Green buildings: The state of the art
British architects are making up for lost time when it comes to environmentally intelligent design, writes Felix Mara
For many British architects, environmentally intelligent design remains what the philosopher Karl Popper referred to as the ‘problem situation’ of today. This is the code everyone wants to break, paradoxically elbowing opposition out of the way in order to expand collective wisdom. But we were much slower off the mark than architects overseas.
Despite much discussion, compliance with the Code for Sustainable Homes only became mandatory in Britain in September 2010 and although the BRE’s voluntary EcoHomes rating scheme was introduced in 2000, this was eight years after France’s HQE standard, and 10 years after the first Passivhaus in Darmstadt.
The cynical might even argue that this recent activity is a smokescreen for British architects and manufacturers’ creative paralysis and inability to innovate in other technical fields. But some current British projects just might help to refute or temper these criticisms through the quality of creative environmental thinking in the three fields of retrofit, passive new-build residential design and ecologically responsible commercial new-build.
At one end of the retrofit scale stands Hawkins\Brown and Studio Egret West’s makeover of Sheffield’s Park Hill housing estate for Urban Splash. Being Grade II*-listed, extensive demolition wasn’t an option, and would have involved huge embodied CO2 costs.
Although it was completed in 1961, Park Hill had environmentally intelligent features: natural cross-ventilation, district heating and dual aspect flats. ‘So inefficient’, today’s developers would say – not that efficiency has any meaning as a measure of civilised values and human dignity. Living rooms face south and west, whereas bedrooms face north and east, so it used solar gain, when and where it was most beneficial. The retrofit has much more external glazing, significantly improving daylight levels. Park Hill’s life has also been prolonged by improving insulation and rejuvenating it with contemporary materials and colours.
At the other end of the scale, Penoyre & Prasad, acting almost as GPs or social workers, consulted the occupants of a 1992 terraced house in London’s Docklands, assessed both their concerns and their energy use and made very specific modifications. ‘We detected very high levels of electricity used to wash and iron clothes and run the tumble dryer,’ says senior architect David Cole. ‘Daylight levels were quite good, but the middle of the house was very dark and quite depressing.’
Penoyre & Prasad improved natural ventilation and storage by introducing a top-lit space above the staircase that is used to dry clothes and improves loft access. Achieving the 80 per cent CO2 emissions reduction required by the Technology Strategy Board’s Retrofit for the Future programme, Penoyre & Prasad’s scheme also collected a prize at the AJ’s 3R Awards this year.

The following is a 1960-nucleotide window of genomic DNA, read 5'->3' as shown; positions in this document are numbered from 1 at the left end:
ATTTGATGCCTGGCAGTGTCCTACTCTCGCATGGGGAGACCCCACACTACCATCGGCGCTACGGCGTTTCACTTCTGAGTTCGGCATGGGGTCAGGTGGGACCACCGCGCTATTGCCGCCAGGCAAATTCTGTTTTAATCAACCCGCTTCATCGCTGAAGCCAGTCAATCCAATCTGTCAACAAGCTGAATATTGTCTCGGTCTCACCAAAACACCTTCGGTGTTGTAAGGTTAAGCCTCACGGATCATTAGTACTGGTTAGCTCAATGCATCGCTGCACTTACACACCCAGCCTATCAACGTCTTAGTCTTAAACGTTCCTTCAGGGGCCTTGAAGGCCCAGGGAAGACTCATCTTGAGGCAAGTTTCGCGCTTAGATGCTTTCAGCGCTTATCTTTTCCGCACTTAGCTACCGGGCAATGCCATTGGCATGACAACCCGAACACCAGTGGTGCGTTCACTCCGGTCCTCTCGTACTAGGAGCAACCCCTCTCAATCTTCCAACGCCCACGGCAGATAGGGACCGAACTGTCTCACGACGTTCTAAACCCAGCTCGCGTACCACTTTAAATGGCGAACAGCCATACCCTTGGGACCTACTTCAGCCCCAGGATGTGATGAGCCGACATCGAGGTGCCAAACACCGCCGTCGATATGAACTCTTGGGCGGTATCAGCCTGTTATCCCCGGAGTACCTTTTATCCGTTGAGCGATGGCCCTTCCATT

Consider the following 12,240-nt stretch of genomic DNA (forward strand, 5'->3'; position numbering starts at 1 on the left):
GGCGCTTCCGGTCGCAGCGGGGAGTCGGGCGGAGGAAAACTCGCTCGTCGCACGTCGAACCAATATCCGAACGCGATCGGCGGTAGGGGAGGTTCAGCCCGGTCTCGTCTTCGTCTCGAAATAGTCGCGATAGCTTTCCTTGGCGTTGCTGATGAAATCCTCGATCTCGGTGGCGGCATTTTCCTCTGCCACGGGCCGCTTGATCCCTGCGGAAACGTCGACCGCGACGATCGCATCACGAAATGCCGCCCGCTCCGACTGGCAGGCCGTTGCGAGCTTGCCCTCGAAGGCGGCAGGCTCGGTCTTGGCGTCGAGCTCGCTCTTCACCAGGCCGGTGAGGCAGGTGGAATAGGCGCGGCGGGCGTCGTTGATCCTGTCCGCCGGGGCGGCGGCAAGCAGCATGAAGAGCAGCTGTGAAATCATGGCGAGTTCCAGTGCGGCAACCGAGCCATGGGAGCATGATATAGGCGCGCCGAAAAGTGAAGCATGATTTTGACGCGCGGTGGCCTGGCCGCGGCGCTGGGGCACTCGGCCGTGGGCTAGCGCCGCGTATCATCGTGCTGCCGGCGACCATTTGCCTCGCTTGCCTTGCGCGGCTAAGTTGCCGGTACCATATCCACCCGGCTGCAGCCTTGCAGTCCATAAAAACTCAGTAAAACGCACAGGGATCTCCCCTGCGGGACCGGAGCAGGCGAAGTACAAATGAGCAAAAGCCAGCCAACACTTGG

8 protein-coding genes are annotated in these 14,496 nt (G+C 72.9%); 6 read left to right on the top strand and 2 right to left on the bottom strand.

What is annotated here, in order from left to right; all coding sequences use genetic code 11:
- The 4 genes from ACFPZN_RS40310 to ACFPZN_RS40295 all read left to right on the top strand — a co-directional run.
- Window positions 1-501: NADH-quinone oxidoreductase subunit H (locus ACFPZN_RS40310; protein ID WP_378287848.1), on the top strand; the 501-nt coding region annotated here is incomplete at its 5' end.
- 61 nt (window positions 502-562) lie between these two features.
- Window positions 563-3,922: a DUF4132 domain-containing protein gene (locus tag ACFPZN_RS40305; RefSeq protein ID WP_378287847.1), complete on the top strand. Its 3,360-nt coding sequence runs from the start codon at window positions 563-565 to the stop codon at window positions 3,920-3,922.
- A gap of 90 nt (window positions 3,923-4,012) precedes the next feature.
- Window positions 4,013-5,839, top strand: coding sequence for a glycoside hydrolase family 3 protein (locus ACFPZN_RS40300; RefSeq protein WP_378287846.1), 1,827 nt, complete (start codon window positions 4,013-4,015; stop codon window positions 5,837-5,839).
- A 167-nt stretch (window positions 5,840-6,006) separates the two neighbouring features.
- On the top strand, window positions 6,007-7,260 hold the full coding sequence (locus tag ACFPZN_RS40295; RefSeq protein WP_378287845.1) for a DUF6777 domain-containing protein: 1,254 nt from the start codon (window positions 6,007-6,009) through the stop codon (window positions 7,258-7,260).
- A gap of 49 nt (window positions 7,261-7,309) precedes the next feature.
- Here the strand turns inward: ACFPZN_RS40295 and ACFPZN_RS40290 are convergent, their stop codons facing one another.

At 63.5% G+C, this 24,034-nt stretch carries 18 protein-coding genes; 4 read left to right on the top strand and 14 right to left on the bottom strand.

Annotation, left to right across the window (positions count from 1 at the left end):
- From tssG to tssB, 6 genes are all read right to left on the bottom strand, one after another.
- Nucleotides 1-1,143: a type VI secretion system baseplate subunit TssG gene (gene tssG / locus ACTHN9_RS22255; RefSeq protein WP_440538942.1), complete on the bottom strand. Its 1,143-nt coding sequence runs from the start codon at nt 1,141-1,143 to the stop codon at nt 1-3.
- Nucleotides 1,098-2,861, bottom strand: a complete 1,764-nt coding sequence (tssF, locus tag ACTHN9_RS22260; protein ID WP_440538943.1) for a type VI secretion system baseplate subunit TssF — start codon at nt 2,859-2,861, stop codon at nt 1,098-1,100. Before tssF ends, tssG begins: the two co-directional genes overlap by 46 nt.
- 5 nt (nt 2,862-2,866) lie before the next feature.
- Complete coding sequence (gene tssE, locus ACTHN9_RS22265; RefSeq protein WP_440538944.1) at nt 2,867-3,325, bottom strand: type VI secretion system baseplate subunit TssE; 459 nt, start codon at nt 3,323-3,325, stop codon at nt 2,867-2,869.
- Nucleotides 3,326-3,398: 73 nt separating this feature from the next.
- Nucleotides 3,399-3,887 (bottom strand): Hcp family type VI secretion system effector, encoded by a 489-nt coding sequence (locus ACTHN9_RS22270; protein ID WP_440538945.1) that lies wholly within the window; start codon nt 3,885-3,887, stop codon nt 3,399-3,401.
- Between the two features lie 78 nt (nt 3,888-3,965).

In the area of new-build passive housing, the Triangle in Swindon, by Glenn Howells Architects (AJ 10.11.11) uses established passive design principles. Solar gain and natural ventilation have informed the orientation and fenestration of the houses. They also benefit from advances in building envelope construction, using Hempcrete to offset the equivalent of four years’ CO2 emissions and louvred intakes that residents can lock so thermal chimneys continue to function when they go out. ‘It’s neither a passive house nor an active house: it’s a reactive house,’ says Davinder Bansal, director of Glenn Howells.
Gokay Deveci’s Tigh-Na-Cladach in Dunoon (AJ 28.10.10), a smaller, more affordable housing development, uses Scottish Passive House Centre certificates and calculation sheets to demonstrate that the way this type of project is set up and run is crucial to its success. ‘We had a local builder who hadn’t done anything like this, so I needed to set up a methodology,’ says Deveci. ‘I encouraged partnering instead of tendering, discussed the objectives with the design team so they felt involved and asked the site agent to report everything.’
As for commercial new-build, the WWF headquarters in Woking, designed by Hopkins Architects with Sturgis Carbon Profiling is expected to start on site next year. It used whole-life CO2 analysis at the early design stage to optimise operational and embodied emissions, with that essential ingredient: interdisciplinary coordination of CO2 impacts.
The Woodland Trust HQ (AJ 28.10.10) aims to minimise embodied energy and is one of a series of collaborations between Feilden Clegg Bradley Studios and Max Fordham that exploits thermal mass.
Unlike earlier projects with concrete decks, it uses timber with soffit-mounted concrete radiators providing thermal mass. ‘The design team calculated that this would produce 900kg less CO2 than concrete floor construction – that’s 20 years of emissions,’ says Feilden Clegg Bradley partner Matt Vaudin.
Although many believe the new ‘problem situation’ involves integrating environmentally intelligent design into architecture that works on every level, these projects demonstrate that there is still a rich vein of technical invention and resourcefulness in Britain that is continuing to enhance building performance.